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Israel Says Iran Behind Blast On Israeli-Owned Ship In ‘Initial Assessment’

Israel Says Iran Behind Blast On Israeli-Owned Ship In ‘Initial Assessment’

Israel is blaming Iran for the Thursday incident in the Gulf of Oman wherein a cargo vessel owned by an Israeli businessman was hit by a ‘mystery’ explosion, forcing it to divert to the nearest port after sustaining severe damage.

Defense Minister Benny Gantz has announced as part of an “initial assessment” that Tel Aviv believes Iran was behind a bomb attack on the car-carrier vessel, identified as the Helios Ray. Suspicion of Iran’s involvement has been rampant in Israeli media since the blast. However, there’s yet to be definitive proof or evidence that either a state actor or terrorist elements were involved, much less any specific details released to the public. 

Iran is looking to hit Israeli infrastructure and Israeli citizens. The location of the ship in relative close proximity to Iran raises the notion, the assessment, that it is the Iranians,” Defense Minister Benny Gantz said on Saturday, according to Reuters.

Gantz appears to be speculating to a large degree, likely with an intelligence investigation still pending. He added: “Right now, at an initial assessment level, given the proximity and the context – that is my assessment.”

No crew were reported harmed in the blast which struck the hull of the Bahamian flag vessel as it traveled through the Gulf of Oman from Saudi Arabia to Singapore. It’s now reported to be docked in Dubai as the damaged is assessed, some photos of which circulated online in the past two days.

Pentagon sources confirmed the damage yet without specifying blame. “A U.S. defense official in Washington said the blast left holes above the waterline in both sides of the hull. The cause was not immediately clear and no casualties were reported,” Reuters noted.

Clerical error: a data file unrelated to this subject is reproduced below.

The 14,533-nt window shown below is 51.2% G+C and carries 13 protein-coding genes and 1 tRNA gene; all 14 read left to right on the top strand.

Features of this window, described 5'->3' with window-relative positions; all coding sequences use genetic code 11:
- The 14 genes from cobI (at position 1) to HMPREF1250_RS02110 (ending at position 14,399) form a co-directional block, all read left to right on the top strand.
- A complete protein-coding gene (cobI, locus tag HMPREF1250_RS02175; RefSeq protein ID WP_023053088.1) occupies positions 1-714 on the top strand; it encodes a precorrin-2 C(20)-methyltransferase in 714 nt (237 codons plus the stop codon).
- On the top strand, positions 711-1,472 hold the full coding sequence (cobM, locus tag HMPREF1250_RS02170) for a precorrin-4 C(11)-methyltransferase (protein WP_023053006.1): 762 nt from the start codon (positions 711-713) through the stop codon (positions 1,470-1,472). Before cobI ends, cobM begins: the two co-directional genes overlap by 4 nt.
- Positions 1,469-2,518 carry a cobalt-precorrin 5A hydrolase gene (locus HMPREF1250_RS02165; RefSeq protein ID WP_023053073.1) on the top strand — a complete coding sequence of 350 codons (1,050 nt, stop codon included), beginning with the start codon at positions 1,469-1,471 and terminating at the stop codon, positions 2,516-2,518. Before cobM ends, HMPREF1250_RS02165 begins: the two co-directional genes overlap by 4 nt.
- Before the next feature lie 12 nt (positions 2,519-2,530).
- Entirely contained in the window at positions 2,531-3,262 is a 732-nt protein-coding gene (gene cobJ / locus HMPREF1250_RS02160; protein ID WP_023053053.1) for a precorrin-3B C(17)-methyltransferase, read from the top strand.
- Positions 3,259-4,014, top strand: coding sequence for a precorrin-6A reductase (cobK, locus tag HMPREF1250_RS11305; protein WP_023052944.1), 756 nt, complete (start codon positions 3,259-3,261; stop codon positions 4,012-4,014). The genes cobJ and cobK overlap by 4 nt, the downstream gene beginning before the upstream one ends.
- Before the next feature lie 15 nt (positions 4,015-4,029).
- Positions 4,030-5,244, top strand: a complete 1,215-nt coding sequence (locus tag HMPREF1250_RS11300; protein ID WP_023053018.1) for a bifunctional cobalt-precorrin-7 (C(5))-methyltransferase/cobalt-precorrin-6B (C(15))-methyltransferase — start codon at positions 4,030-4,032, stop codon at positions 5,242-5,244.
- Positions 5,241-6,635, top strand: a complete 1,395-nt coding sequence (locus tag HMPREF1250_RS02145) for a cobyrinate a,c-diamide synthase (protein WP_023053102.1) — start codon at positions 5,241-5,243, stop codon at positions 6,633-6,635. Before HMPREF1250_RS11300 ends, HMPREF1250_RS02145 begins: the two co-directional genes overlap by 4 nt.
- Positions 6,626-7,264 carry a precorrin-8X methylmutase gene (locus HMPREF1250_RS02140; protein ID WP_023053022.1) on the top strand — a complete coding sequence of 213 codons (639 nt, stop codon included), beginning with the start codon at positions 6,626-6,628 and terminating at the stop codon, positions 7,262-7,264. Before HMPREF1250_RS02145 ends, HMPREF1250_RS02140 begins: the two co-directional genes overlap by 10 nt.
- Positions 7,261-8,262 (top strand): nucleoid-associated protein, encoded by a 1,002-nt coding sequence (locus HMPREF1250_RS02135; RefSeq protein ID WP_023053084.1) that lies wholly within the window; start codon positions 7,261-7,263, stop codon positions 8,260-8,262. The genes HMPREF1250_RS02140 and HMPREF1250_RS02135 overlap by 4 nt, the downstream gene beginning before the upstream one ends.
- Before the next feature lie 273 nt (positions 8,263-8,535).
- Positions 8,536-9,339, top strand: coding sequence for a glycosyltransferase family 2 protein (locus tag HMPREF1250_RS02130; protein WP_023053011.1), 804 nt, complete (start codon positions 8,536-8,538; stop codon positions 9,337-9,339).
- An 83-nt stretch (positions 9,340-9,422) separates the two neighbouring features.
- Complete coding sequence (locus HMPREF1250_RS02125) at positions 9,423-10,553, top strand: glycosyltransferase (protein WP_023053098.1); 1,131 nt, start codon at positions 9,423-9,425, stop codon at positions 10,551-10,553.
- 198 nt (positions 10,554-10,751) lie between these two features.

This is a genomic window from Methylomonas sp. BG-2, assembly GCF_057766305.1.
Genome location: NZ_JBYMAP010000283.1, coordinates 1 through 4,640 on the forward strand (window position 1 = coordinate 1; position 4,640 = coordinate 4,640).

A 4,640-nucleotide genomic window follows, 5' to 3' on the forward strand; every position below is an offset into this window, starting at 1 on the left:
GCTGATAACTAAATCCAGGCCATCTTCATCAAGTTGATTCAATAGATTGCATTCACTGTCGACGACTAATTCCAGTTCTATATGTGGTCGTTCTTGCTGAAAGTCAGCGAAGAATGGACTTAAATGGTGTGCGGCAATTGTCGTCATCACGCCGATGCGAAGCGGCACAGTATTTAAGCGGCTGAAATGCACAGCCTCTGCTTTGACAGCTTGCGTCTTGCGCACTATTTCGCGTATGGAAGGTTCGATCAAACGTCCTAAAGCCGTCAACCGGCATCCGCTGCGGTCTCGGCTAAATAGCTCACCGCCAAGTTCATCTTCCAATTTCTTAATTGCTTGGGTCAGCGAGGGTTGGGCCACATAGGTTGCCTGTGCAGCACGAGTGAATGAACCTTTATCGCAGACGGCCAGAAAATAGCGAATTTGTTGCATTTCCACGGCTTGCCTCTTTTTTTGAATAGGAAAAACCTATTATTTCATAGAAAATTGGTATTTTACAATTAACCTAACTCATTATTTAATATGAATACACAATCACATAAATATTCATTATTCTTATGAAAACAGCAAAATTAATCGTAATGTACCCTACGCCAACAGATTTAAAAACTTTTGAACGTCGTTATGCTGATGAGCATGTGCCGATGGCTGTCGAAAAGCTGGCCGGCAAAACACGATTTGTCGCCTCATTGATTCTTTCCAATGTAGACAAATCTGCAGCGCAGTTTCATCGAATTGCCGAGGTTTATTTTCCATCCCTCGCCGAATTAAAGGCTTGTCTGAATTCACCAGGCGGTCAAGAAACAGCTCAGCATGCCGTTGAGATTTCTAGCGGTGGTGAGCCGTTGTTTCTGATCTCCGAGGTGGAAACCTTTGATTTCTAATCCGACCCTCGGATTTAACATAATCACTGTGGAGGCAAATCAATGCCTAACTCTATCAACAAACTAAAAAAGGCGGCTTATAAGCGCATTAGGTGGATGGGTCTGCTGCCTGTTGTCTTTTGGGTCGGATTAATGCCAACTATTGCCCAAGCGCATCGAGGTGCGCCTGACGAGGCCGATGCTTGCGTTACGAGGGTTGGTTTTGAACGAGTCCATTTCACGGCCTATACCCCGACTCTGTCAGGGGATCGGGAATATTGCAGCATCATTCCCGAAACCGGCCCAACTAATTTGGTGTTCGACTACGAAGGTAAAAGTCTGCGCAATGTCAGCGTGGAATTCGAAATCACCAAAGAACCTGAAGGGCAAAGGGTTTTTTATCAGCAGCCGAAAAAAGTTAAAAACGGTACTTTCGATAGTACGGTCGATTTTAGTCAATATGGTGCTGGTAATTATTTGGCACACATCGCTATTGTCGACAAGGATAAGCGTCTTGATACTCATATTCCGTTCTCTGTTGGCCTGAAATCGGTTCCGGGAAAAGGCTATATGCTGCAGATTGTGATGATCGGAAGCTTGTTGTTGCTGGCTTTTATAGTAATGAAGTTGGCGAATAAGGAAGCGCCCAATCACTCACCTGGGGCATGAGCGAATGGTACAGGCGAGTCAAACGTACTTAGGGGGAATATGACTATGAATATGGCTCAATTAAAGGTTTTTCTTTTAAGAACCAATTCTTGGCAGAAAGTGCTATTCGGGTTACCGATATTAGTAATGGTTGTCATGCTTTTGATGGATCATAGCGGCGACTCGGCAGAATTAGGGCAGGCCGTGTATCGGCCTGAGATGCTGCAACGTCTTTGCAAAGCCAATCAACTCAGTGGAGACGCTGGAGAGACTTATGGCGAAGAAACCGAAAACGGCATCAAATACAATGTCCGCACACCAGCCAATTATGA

During the summer 2019 ‘tanker war’ involving Iran and the West, the Islamic Republic was blamed for limpet mine attacks on commercial vessels in the region; however, Tehran vehemently denied these attacks, which many speculated was ‘retaliation’ for the UK seizing and temporarily detaining the Iranian oil tanker ‘Grace 1’ off Gibraltar, citing compliance with US-led sanctions.

Tyler Durden
Sat, 02/27/2021 – 20:00

Minimum Wage, Maximum Discrimination

Minimum Wage, Maximum Discrimination

Authored by Caleb Fuller via The Mises Institute,

Since the days of Adam Smith, economists have sought a set of social institutions which permit “neither dominion, nor discrimination,” to use Nobel Prize–winning economist James Buchanan’s phrase. In this, economists are joined by all people of goodwill—including those in the Biden administration, which has enshrined equity and inclusion as cornerstones of how they’ll govern.

What separates the economist from other social do-gooders, however, is an unflinching focus on the means used to achieve noble goals. It’s therefore with alarm that I consider the Biden administration’s dual focus on “diversity and equity” and its doubling down on the “fight for $15.” I’m alarmed because the minimum wage impedes our ability to foster a society genuinely built on “diversity and equity.”